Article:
Oil and gas: Measuring the importance of Wales' reserves
Wales' oil and gas fields may have "meagre" reserves but they could be important for generating other types of energy, an expert has said.
Marine and petroleum geologist Tiago Alves believes they could be used for wind turbines, geothermal energy (from the seabed) or even to dispose of factory emissions.
Wales has oil and gas at the Douglas Fields off Rhyl and maybe Cardigan Bay.
Dr Alves said these sites could also help firms cut their carbon footprints.
"Oil and gas companies are now becoming energy companies and want us to consider energy as a global resource," he said.
"There is still a serious amount to be found in Scotland.
"But in Wales, these companies will look to diversify - into areas such as renewables or geothermals."
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Dr Alves, of Cardiff University's School of Earth and Ocean Sciences, believes another reason Wales' coast could be important to oil companies is their drive to become carbon neutral.
For example, if they release harmful emissions from oil rigs in Egypt or Libya, they could offset these by capturing smoke from UK factories before it gets into the atmosphere.
A technique is being developed in the laboratory to allow this to be injected into former oilfields.
Because of its location, Dr Alves believes the Douglas Fields could potentially take emissions from England's industrial north east.
What is the Douglas oil field?
The Douglas Fields, in the Irish Sea, 15 miles (24km) off Rhyl, is the only significant find so far off the Welsh coast.
It was discovered in the 1990s, with production starting in 1996 and gas also piped to the Point of Ayr, Flintshire.
Estimates range from 225m barrels of oil that are recoverable but Dr Alves said companies always give the best case scenario.
He believes companies will look for other uses for the site when this runs out in the next few decades.
What's happening at Cardigan Bay?
The possibility of there being oil and gas off Cardigan Bay was raised by Eni UK earlier this year when it applied to start exploring.
This idea was met with anger, with 7,000 people signing a petition saying a sea survey could kill young dolphins.
Campaigner Alan Cookson said locals were "united in their rage" in opposing the move.
However, Energy Secretary Greg Clark said any proposals that would have a "significant adverse" effect on wildlife would not have been granted.
Eni UK later suspended its application.
A spokesman said it takes responsibility for marine life seriously, but is committed carrying out seismic surveys in areas where it is possible.
Dr Alves said "mind blowing" EU regulations meant any exploration would not disturb wildlife.
He believes Eni UK wanted to look at the seabed for a number of possible future uses.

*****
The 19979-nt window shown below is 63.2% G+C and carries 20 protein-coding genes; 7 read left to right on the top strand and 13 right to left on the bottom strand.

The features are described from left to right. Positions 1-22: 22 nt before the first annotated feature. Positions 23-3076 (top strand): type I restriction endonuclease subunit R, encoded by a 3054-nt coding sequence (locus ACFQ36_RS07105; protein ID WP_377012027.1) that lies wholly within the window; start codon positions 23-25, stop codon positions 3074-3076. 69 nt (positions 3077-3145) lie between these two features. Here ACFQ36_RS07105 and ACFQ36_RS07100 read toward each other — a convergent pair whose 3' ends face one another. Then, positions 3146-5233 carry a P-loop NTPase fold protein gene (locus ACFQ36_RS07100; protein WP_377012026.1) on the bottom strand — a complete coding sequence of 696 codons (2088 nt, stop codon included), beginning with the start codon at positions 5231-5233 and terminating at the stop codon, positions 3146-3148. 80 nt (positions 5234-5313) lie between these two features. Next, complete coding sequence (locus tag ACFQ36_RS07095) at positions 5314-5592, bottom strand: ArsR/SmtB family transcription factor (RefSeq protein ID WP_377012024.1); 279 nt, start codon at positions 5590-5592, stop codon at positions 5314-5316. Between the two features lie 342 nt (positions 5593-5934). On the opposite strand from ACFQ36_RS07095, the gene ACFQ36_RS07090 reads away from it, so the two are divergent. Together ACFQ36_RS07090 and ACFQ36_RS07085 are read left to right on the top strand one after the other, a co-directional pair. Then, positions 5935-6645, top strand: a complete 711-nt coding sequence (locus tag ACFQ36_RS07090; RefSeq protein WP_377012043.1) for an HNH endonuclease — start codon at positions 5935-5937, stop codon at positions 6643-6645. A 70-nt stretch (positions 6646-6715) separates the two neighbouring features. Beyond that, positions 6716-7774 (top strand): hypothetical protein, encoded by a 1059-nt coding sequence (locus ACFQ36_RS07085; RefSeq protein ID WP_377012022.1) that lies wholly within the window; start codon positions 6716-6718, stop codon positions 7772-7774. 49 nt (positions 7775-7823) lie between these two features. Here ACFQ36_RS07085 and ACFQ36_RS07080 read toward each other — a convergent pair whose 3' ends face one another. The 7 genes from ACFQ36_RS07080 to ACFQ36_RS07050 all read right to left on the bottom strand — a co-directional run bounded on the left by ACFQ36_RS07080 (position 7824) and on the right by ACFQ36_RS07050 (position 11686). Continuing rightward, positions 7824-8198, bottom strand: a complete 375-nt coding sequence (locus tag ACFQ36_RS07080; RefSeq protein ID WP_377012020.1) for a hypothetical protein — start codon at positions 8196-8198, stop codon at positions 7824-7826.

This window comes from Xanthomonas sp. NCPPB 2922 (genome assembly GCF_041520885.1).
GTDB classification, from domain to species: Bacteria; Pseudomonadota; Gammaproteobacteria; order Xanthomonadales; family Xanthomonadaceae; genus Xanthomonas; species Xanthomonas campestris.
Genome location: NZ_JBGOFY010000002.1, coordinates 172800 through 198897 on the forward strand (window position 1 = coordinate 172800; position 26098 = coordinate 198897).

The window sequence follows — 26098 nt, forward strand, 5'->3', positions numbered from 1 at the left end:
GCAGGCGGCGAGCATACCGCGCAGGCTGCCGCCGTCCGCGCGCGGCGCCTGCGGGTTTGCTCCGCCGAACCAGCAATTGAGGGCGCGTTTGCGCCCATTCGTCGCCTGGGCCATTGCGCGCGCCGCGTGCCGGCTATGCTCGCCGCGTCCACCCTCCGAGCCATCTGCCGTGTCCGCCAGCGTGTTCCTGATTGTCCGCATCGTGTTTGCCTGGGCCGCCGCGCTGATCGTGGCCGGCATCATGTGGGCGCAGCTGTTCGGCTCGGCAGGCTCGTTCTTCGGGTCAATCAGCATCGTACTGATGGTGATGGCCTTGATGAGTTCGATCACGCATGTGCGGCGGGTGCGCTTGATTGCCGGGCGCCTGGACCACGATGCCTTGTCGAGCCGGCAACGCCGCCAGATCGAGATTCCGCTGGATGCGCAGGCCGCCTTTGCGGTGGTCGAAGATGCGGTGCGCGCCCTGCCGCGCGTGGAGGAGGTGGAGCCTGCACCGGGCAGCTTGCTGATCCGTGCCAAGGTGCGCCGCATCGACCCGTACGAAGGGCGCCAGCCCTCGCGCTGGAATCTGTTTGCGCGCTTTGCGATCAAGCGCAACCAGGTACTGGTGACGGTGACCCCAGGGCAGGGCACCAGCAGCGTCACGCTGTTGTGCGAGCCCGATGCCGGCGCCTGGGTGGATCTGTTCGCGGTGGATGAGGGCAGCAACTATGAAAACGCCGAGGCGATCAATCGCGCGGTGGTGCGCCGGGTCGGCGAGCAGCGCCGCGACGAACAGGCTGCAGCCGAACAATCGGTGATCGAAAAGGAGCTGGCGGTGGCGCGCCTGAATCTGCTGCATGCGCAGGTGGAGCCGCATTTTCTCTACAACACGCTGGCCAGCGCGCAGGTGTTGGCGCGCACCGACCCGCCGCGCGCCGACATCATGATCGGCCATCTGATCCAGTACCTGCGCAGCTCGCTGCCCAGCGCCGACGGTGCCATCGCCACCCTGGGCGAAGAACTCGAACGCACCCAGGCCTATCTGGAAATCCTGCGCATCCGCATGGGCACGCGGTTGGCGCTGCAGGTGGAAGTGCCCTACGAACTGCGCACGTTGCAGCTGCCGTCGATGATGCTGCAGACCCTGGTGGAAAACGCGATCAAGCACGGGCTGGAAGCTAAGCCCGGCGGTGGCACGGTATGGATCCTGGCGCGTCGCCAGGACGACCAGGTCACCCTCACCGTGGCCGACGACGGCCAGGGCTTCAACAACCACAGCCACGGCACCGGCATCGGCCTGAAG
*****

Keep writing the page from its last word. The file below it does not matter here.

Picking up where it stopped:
Dr Alves said: "Nothing geologically (in terms of oil and gas) stands out in Cardigan Bay.
"In Ireland, they have been drilling off the south coast and the findings have been very poor, it wasn't economical to pursue it.
"The next step geologically from Ireland is to move towards Wales.
"Eni were probably interested in having a first look at this zone right up to the border between Irish and Welsh waters."
Even if a small amount of gas is there, it is likely more suitable for wind turbines or geothermal energy, he said.
What are oil companies doing?
Oil companies now want to explore as many areas globally as possible, Dr Alves said.
They are not just looking for oil but other potential energy sources, and balancing their work with its impact on the environment.
He gave the example of Greece and Cyprus - which have large possible sources of oil and gas off their coasts.
However, what needs to be weighed up is the effect on their "very important" tourism industries, environmental impacts and gains from oil and gas.
"Greece gets 30 million tourists, who arrive there, dispose of plastics on the coast, pollute and go away," Dr Alves said.
It is part of the drive to become carbon neutral and reduce damage to the planet's atmosphere.
Exon Mobil, for example, has invested £3.1bn in reducing emissions since 2000 and gained 300 patents for new technology.
The other reason is that despite a drive to find new energy sources, we still consume record levels of oil, Dr Alves said.
In part, this is because it is being used to produce refined products for housing, clothing, laptops, mobile phones and cars.
So, offshore wind farms are not to replace oil consumption but to help keep up with demands for energy.
What could happen off Wales' coast?
Dr Alves said findings in searches for oil off the south Wales coast were "poor".
So perhaps wind turbines could be the best use for the country's waters.
Long term, where small amounts of gas or oil are present, Wales' waters could also be used for an altogether different purpose, he believes.
A focus in Europe has been reducing C02 emissions from heavy industry escaping into the atmosphere.
Technology being developed in the laboratory is looking at capturing this.
It could then be transported and "injected" in areas including the sea bed at depleted oil and gas fields, creating "a fizzy water" with no environmental damage.
While this is many years from fruition, Dr Alves said potentially, the Douglas Fields could be used for disposing of C02 emissions from the industrial north of England.
And even if there is a small amount of gas off Cardigan Bay, it could also be used for this purpose.